Financing and outsourcing of pension obligations

Pension obligations and the German company balance sheet

  • Many German companies have made financial commitments to their employees within the scope of a company pension scheme. The most widely used method is the book reserve scheme, with corresponding pension provisions reported on the balance sheet. Support funds with fixed-sum endowments are also still widespread, however. “Unsecured” pension obligations have far-reaching repercussions for the balance sheet structure and harbour not inconsiderable risks.
  • German taxation law takes a restrictive view as regards the recognition of pension provisions, since they reduce taxable profit. Risks stemming from longevity, salary developments and pension indexation are not adequately considered. In addition, the current prescribed discount rate of 6% p.a. in no way reflects a realistic market interest rate. As a result of the Accounting Law Reform Act (BilMoG), first applied to financial years starting in 2010, pension obligations receive a more market-consistent valuation under commercial law. This means that, with the application of a market-consistent interest rate, salary and pension increases are also taken into account.
  • With a changeover to international financial reporting (IFRS/US-GAAP), an increase in pension provisions of approx. 20% to 25% is to be expected, due to underlying methodologies and valuation bases consistent with markets and real-world conditions.
  • Yet even international financial reporting methods still underestimate the fair value (market value) of pension provisions, a figure representing the total costs and risks. The fair value can in fact be up to 40% higher if costs such as risk premiums (e.g. longevity), German Pension Insurance Association (PSVaG) contributions or administrative and asset management costs are taken into account.


Solutions, pension obligations and the German company balance sheet

  • Closely mirroring existing international financial reporting standards, the new balance sheet regulations on offsetting pension provisions and “plan assets” introduced by BilMoG offer companies new solution options for reducing (what are generally higher) pension provisions. The preconditions specified by BilMoG for these kind of offsettable plan assets are their status in terms of proof against insolvency and exclusivity of purpose. Plan assets may therefore not include assets required for business operations (e.g. property used by the company). In contrast to IFRS, BilMoG does not require the transfer of plan assets to an independent legal entity. In summary, BilMoG enables balance sheet effects to be achieved merely by pledging a securities account or a reinsurance policy for the purposes of reinsuring plans for shareholding managing directors. For larger groupings, the trustee solutions (CTA, contractual trust arrangements) familiar from international accounting form an especially suitable approach to pension obligation funding that is needs-based, has low impact on liquidity and can be handled as a balance sheet item.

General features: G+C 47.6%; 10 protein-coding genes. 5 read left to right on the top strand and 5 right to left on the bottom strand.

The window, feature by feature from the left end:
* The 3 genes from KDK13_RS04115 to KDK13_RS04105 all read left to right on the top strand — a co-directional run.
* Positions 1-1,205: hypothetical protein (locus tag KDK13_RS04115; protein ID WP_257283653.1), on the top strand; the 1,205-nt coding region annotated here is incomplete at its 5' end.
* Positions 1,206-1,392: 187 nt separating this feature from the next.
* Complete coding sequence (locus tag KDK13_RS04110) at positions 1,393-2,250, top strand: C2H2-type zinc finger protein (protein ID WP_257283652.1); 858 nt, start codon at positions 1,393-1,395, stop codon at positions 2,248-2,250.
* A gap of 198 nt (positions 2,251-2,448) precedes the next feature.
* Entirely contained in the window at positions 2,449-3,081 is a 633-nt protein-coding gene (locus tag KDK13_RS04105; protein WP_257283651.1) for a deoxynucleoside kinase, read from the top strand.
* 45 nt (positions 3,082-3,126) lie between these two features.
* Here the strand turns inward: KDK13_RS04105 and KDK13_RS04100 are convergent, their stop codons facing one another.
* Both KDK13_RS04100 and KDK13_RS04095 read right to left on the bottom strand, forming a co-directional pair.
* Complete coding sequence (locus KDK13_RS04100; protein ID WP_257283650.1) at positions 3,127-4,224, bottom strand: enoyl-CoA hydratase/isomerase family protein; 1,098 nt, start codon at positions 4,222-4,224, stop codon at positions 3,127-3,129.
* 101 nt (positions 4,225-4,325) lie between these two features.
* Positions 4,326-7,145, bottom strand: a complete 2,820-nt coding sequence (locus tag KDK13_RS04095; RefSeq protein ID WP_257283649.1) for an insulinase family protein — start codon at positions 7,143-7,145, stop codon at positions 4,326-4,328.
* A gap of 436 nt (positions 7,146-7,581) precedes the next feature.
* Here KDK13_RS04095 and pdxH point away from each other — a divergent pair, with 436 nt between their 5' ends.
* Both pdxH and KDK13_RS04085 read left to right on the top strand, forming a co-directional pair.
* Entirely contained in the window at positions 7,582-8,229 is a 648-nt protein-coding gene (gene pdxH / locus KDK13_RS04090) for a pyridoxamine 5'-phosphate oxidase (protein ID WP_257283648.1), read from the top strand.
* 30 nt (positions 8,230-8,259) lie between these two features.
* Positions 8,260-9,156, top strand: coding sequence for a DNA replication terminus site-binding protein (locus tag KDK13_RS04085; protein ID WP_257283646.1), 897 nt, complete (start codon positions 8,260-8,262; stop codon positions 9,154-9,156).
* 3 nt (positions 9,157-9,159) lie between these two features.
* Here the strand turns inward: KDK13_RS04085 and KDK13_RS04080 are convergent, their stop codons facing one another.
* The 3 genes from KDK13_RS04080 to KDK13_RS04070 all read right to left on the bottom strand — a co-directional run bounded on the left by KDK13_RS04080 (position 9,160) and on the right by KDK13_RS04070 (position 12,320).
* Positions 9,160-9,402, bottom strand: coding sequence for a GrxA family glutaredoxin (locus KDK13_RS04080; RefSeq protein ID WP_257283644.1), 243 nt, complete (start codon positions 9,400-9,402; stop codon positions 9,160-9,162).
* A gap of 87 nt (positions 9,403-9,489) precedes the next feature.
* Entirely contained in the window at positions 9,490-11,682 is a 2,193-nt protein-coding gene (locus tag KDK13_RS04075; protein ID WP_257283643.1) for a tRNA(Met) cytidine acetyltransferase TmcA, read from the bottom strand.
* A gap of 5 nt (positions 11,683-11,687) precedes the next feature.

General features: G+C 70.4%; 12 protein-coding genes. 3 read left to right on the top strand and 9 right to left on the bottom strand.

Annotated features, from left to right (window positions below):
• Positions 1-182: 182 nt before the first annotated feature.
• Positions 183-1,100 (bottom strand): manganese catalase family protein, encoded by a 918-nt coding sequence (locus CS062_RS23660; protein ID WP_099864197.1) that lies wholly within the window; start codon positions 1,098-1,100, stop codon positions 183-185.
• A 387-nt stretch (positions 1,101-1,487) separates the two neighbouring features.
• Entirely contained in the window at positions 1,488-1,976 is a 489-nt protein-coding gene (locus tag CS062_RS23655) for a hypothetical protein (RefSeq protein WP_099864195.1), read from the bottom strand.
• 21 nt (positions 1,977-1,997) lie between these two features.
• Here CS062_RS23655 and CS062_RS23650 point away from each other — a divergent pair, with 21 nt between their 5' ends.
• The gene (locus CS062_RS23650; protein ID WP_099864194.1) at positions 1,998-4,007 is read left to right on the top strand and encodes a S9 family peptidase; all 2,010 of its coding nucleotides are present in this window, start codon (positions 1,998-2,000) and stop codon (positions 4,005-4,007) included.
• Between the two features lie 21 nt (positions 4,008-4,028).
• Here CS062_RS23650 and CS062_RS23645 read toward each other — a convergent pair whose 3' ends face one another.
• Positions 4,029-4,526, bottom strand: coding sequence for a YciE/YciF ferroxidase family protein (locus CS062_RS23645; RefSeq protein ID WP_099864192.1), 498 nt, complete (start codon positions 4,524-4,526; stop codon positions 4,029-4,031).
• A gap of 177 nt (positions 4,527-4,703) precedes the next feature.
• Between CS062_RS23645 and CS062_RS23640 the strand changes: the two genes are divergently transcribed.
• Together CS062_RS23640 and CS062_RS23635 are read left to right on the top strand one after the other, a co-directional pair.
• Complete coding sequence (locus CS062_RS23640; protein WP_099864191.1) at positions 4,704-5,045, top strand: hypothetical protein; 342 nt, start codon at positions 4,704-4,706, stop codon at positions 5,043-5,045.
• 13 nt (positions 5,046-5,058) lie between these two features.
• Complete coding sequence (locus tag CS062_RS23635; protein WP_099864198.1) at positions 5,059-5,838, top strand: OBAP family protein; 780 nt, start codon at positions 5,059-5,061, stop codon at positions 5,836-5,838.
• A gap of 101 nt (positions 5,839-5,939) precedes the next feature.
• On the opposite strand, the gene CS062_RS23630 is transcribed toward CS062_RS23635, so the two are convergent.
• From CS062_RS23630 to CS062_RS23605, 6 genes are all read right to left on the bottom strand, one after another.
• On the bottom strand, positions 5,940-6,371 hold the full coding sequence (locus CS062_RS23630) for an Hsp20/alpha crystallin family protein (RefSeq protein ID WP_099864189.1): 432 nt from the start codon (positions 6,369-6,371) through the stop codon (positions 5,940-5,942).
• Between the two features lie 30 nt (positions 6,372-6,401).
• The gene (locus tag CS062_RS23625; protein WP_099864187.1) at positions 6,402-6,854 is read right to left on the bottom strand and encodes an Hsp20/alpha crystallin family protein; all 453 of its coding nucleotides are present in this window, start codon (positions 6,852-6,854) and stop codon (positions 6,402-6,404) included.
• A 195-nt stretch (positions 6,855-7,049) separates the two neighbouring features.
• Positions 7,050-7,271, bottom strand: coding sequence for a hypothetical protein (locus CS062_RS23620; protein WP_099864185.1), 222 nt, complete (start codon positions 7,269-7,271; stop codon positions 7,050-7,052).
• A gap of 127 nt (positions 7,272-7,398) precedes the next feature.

• Considered against this background, the outfinancing of pension obligations means companies find themselves facing a highly diverse set of issues and challenges from markedly different subject areas: What pension risks do I face – and how should I handle them? Could asset solutions reduce my risk or would it be preferable to employ a risk transfer utilising insurance solutions? And what is the rate of liquidity outflow for each of my solution options?
  • Pension risk analysis: TPC offers a comprehensive, company-specific analysis and forecast of longevity risk, plus an assessment of the period of obligation and volatility as regards pension obligations. We utilise actuarial tables for death, invalidity, etc. (inter alia the Heubeck tables) to make annual calculations as to whether or not pension payouts must be made and what sums these involve. Depending on the number of simulation paths follows, this produces a range of scenarios and associated payment flows. The next step is then to simulate the various outfinancing variants and their repercussions for P&L, liquidity and the company balance sheet.

Finally, we then provide comprehensive support for the implementation of the most efficient solution for your business.